The world is a shitty place. Pick a random land location on the globe and it's likely ruled by someone every bit as bad as Saddam. We can't fix that and we can't afford to try.

  • Bra Ket||

    I didn't say we could fix everything. I certainly didn't say we should. I don't even need to argue about whether the result was better or worse. I do take issue with people who think they can predict the future so accurately, but we'll leave that aside.

    However, Saddam sure as hell was "fixed". You seem to be making the argument that dispensing justice for a mass murderer was actually an immoral thing to do, because of new mass murders by new assholes, which are apparently our fault as opposed to, say, their own.

  • Liberty =><= Equality||

    Removing Saddam from power and executing him, in themselves, were not immoral. All the killing we did along the way to that goal, and even moreso the killing we did during the occupation, is another matter, given that there were never reasonable prospects of success.

  • Bra Ket||

    Seemed like it was pretty simple to accomplish actually. Where is this goalpost of yours for "success"?

  • Mark22||

    These interpreters sought employment from an unwelcome occupying army.

    What makes you think the army was "unwelcome"? Lots of people in these countries want more democracy and more liberty, and they are hoping that US military action can bring it about.

  • Liberty =><= Equality||

    How did that work out?

  • James_R||

    "What makes you think the army was "unwelcome"? .................I don't know. Maybe it had something to do with so many of them trying to kill our soldiers. What kind of government people in foreign lands want or don't want is of no concern to us. Feel free to leave the U.S. and join in any sort of foreign cause you like.

  • Mark22||

    Maybe it had something to do with so many of them trying to kill our soldiers

    "So many of them" meaning, what, 0.1% of the population, and that's of the population that's still in the country (millions of dissidents having left). Are you going to determine the will of the people based on the actions of a small minority?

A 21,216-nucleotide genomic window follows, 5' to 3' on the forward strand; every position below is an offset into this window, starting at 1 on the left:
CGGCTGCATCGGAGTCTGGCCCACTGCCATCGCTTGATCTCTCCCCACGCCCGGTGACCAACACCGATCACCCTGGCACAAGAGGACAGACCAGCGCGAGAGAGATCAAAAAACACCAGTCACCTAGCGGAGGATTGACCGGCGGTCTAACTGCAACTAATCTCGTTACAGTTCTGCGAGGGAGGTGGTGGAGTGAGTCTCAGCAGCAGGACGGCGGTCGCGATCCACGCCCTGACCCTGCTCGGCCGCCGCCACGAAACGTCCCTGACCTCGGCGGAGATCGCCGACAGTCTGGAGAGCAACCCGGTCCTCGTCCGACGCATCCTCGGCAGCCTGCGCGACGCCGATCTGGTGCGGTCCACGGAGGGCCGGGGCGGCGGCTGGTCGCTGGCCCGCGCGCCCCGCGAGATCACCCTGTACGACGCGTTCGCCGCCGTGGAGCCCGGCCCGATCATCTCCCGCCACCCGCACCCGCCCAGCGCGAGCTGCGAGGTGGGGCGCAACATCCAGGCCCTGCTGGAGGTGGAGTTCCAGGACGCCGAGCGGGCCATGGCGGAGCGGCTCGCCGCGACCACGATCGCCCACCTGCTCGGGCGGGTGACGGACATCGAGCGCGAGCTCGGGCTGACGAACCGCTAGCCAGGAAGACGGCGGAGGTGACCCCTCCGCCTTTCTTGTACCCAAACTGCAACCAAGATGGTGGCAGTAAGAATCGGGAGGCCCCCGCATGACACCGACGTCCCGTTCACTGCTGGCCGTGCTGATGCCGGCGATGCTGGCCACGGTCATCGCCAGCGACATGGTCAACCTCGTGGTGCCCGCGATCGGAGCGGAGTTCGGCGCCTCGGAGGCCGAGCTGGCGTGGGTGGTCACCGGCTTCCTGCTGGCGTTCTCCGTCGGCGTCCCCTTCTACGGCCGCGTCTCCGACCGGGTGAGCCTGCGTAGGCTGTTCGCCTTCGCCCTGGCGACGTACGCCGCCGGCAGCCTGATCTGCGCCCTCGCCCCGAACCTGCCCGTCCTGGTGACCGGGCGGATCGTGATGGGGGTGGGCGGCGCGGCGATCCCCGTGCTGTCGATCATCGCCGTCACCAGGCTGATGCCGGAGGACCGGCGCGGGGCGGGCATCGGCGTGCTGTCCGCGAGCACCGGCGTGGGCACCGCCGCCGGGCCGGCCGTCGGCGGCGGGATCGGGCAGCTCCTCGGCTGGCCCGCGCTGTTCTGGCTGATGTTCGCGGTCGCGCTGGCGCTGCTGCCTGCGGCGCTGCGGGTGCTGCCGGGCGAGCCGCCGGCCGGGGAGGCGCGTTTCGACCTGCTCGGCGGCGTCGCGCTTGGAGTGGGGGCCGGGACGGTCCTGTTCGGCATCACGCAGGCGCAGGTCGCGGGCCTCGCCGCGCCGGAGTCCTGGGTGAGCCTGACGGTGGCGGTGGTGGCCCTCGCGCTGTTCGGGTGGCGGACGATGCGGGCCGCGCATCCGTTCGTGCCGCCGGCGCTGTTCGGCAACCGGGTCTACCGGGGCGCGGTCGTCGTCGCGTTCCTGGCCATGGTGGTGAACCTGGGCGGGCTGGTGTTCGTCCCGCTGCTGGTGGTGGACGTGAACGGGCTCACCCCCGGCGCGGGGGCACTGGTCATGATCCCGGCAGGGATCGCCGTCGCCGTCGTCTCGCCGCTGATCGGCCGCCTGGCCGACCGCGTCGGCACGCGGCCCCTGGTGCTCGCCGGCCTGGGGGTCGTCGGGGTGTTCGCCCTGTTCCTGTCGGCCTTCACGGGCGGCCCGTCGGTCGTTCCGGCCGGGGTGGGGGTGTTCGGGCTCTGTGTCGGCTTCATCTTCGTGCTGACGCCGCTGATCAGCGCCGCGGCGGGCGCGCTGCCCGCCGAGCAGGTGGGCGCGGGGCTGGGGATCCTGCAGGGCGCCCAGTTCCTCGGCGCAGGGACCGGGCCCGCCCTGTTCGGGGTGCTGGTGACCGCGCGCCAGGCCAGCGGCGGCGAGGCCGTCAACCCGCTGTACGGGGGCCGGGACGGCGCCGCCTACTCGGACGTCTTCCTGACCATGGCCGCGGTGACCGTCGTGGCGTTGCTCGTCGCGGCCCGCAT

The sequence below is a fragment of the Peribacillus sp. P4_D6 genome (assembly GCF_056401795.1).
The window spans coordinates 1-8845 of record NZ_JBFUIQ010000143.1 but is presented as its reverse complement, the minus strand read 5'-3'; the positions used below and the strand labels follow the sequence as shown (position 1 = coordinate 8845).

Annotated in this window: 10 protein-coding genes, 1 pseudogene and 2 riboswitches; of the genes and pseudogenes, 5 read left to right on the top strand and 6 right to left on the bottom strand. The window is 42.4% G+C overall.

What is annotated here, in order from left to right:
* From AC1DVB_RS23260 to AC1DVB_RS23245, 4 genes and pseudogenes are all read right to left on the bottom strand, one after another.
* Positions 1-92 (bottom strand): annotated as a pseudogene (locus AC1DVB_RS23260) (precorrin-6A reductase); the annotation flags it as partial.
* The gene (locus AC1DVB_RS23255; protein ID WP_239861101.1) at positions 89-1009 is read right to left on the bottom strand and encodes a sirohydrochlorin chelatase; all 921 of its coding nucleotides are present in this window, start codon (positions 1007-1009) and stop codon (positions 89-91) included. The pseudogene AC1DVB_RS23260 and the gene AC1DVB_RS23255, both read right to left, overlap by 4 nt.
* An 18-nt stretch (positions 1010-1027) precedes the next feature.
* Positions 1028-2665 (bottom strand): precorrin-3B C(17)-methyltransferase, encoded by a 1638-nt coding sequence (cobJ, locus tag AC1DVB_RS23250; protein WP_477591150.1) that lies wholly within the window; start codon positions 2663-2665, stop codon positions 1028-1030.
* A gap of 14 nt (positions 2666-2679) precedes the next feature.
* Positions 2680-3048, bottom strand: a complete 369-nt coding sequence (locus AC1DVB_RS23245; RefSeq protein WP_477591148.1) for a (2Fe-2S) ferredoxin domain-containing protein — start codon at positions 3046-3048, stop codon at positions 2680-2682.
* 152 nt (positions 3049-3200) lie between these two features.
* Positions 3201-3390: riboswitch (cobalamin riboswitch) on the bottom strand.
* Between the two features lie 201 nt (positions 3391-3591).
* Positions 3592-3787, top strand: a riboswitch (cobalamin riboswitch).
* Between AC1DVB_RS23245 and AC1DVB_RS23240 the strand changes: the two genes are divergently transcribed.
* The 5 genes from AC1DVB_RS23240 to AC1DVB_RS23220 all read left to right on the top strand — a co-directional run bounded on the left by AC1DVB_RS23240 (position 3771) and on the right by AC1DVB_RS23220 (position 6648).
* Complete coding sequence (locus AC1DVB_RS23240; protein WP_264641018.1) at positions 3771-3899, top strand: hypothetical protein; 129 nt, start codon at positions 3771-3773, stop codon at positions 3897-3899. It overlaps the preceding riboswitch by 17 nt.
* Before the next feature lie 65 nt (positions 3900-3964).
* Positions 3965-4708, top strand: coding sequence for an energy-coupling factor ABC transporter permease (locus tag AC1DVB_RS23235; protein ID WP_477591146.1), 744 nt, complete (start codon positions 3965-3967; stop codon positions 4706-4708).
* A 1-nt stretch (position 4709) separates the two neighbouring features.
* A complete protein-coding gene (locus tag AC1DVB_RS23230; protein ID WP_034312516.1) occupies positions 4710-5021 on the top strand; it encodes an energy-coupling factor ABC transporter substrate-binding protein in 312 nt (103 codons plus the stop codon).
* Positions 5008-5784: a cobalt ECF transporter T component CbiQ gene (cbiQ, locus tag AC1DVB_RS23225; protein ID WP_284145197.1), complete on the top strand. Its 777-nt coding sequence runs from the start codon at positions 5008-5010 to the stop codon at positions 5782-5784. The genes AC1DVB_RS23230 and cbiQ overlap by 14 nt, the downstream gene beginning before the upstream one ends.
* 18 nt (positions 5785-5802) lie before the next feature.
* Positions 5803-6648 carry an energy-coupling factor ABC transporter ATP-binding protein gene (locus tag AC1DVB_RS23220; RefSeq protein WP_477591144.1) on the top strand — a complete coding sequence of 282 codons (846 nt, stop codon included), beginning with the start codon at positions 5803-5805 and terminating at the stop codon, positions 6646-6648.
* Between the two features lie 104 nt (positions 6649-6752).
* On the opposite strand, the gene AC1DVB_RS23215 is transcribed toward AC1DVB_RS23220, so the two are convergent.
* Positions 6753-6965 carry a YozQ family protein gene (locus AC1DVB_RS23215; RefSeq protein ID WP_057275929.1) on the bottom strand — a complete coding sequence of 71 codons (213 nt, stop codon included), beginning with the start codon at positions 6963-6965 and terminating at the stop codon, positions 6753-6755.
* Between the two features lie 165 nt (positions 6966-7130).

What kind of government people in foreign lands want or don't want is of no concern to us.

    Feel free to argue that the US should not send its military to those countries because it is not in our interest; in fact I fully agree.

    But don't try to argue that the US should not send its military tot hose countries because it is not in their interest, because that is a questionable proposition. Questionable propositions like that do not support an argument.

  • Sevo||

    James_R|10.15.17 @ 5:03PM|#
    "These interpreters sought employment from an unwelcome occupying army. Helping us kill and subdue their own people in exchange for cash. Not exactly a heroic act worthy of special immigration assistance."

    I'm gonna start with the statement that engagement in Iraq was a fucking idiotic move. Yes, that asshole Hussein should have been 'removed', but not by the US.
    Given that, imagine being one of those on Hussein's 'list' and suddenly finding the chance of surviving! This is the great, big, wonnerful, everybody is rich, gonna save the world USofA!!!!
    So let's just be clear that they, at best, were sold a 'bill of goods'.

  • James_R||

    How Saddam and his regime conducted their affairs was of no concern to us. Our military's only role is to keep us free. That's it. It has nothing to do with some foreigner on a dictator's hit list.

  • Mark22||